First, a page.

What do you do when your world falls apart, your sins are exposed and even God seems to be absent? That is the situation of the people of Israel at the time of the reading from Isaiah today.
The people returned to Jerusalem from years in exile in Babylon, but Jerusalem was no more. Their businesses, their government, the temple, their homes were all gone. Their whole society had been destroyed by the Babylonians. The prophets had warned it would happen and advised them to accept the situation and make their home in Babylon. But the people ignored the prophets and tried to avoid the invasion through military alliances—to no avail. None of their plans had saved them from this disaster.
Here, they try bargaining with God. “There is no God like you. You have done great things in the past for us. You meet those who gladly do right, like us,” they think. They make one more attempt to cover their shame with their spiritual prowess. But it doesn’t work. God doesn’t answer. Their desolation is complete.
Finally, their shame and desolation brings them face to face with themselves. “We have all become like one who is unclean, and all our righteous deeds are like a filthy cloth. We all fade like a leaf, and our iniquities, like the wind, take us away.” They have lost control of their lives and now it is clear they cannot control God either.
We human beings, whether as individuals or nations will do everything we can for as long as we can to hide our sin and our shame. Witness Bernie Maddoff, the hierarchy of the Roman Catholic Church and the abuse scandal, the Penn State athletic department, our own hearts. I’m a perfectionist and I know the strong resistance in me to letting anyone see me as other than flawless.
Nevertheless, there is a paradox in admitting our flaws or having them exposed. We see it in this text. At the very moment when the people of Israel admit their helplessness, they remember or re-discover their true nature which lies in their intimate relationship with God. “Yet, O God, you are our Maker; we are the clay, and you are our potter; we are all the work of your hand….Now consider, we are all your people.”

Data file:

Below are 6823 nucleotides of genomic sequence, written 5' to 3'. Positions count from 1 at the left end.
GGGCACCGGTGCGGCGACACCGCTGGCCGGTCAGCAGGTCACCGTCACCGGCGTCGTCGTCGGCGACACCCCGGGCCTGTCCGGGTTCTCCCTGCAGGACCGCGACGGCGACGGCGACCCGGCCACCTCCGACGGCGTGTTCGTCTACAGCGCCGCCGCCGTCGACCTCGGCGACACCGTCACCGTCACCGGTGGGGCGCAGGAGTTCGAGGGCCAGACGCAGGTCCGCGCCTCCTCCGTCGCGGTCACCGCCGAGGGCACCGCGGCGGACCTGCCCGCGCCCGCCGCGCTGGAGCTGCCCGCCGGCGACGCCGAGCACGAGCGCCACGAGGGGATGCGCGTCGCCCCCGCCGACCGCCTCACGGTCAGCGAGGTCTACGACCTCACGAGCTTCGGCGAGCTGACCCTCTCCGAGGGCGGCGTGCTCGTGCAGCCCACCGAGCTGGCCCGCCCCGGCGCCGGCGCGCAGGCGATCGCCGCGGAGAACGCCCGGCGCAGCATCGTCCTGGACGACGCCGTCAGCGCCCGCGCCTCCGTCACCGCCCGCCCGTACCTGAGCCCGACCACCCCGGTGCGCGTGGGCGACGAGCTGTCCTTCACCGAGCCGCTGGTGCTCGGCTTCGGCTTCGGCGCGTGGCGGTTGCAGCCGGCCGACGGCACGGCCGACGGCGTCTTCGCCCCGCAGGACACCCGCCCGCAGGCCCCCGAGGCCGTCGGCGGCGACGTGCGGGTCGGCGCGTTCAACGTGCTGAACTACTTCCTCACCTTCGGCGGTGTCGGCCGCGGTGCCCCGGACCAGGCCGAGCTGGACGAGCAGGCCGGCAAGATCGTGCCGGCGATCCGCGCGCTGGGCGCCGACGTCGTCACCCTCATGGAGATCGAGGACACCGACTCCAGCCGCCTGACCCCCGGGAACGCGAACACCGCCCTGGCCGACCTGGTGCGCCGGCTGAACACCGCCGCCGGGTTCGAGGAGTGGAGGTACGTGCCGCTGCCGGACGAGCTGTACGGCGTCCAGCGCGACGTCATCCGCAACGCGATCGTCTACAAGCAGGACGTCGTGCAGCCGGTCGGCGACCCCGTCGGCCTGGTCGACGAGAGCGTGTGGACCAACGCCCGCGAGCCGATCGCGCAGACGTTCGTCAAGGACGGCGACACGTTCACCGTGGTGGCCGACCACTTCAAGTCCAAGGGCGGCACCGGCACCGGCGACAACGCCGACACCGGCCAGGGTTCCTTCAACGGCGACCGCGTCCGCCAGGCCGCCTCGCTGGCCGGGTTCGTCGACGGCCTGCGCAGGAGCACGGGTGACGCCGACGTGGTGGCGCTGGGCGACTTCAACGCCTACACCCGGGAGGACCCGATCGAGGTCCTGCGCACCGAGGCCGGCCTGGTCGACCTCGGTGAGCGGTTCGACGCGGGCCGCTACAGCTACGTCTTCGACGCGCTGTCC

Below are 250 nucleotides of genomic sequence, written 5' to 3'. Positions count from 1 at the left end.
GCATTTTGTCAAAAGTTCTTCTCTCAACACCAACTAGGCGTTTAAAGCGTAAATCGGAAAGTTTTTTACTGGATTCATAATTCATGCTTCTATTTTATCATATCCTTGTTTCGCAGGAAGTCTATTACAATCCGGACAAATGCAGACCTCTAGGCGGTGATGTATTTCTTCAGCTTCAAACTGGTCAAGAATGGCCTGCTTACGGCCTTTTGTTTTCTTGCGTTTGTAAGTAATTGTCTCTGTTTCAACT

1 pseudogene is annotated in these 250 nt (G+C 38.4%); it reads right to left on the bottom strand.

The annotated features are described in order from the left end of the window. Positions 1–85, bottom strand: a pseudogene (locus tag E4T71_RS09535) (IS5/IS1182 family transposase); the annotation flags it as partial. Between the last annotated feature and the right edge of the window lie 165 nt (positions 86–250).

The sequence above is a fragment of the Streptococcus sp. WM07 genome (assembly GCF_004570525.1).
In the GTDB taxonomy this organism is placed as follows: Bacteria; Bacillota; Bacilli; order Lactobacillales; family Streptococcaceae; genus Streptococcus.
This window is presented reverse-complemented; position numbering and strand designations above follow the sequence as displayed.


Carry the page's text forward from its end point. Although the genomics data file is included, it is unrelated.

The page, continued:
It’s a paradox of our faith. In the loss of all those things that usually prop up our egos, we come face to face with who we really are: flawed, sinful, broken human beings in an intimate and unbreakable relationship with a God who created us, forgives us and wants nothing more than lovingly to shape us in God’s own image. In facing ourselves this way, not only do we find our authentic selves, but we find the God whom we seek with us in a new way.
James Finley told a story at the retreat he led in October that illustrates this experience. On an inpatient alcohol unit in a VA hospital where he worked once, the patients developed an initiation ritual that every new patient went through when they entered the unit. A large room was cleared out and set with chairs in a circle and two chairs facing each other in the middle of the room. The new person sat in one of the two chairs with one of the patients in the chair opposite him. The rest of the men on the unit sat in the circle with their eyes cast down making no eye contact.
The interviewer asked the newcomer: “What do you love most?” The newcomer usually answered: “my wife.” At that, everyone in the circle looked up and yelled an expletive I won’t repeat. The newcomer was asked again, “What do you love most?” He answered more tentatively, “my children?” The same response comes from the group. He was asked again and again until finally, sometimes with some coaching, he answered, “Alcohol.” At that, everyone gave him a standing ovation and one by one they came up and hugged the newcomer who stood there with tears streaming down his face. It was clear he hadn’t been touched that way in a long time.
In moments like that we are vulnerable, defenseless. Our failings are laid out for everyone to see. At the same time, our authentic self is manifested, our God-given self – guileless, transparent, with a numinous power. We experience our brokenness and at the same time find that there is more to us than our brokenness. We experience ourselves as beloved child of God even in our sinfulness. In moments like this we know ourselves to be one with all people who are also flawed, sinful, beloved, gifted children of God. In moments like this, God is intimately present to us as our maker and sustainer.
Now you may wonder what this has to do with Advent. It is in this humble, flawed and forgiven state that we are called to watch and wait for Christ’s coming in Advent: stripped of all pretense, humble, open to God’s molding touch on our life, manifesting our authentic self with its brokenness, its longing and its giftedness given by God. It is from this stripped down place that our true longing for God comes. Our stripped-down, unpretentious selves are the ones who are able to receive our faithful God who comes to meet us in the neediness of an infant; in the shame of a poor, pregnant, unmarried woman; in the tenderness of a parent who will never forsake her or his child. At the beginning of Advent, we stand before God in our humility, watching, waiting, and yearning for our lowly God to come and mold us into God’s people. We are confident to say: “Now consider, we are all your people.”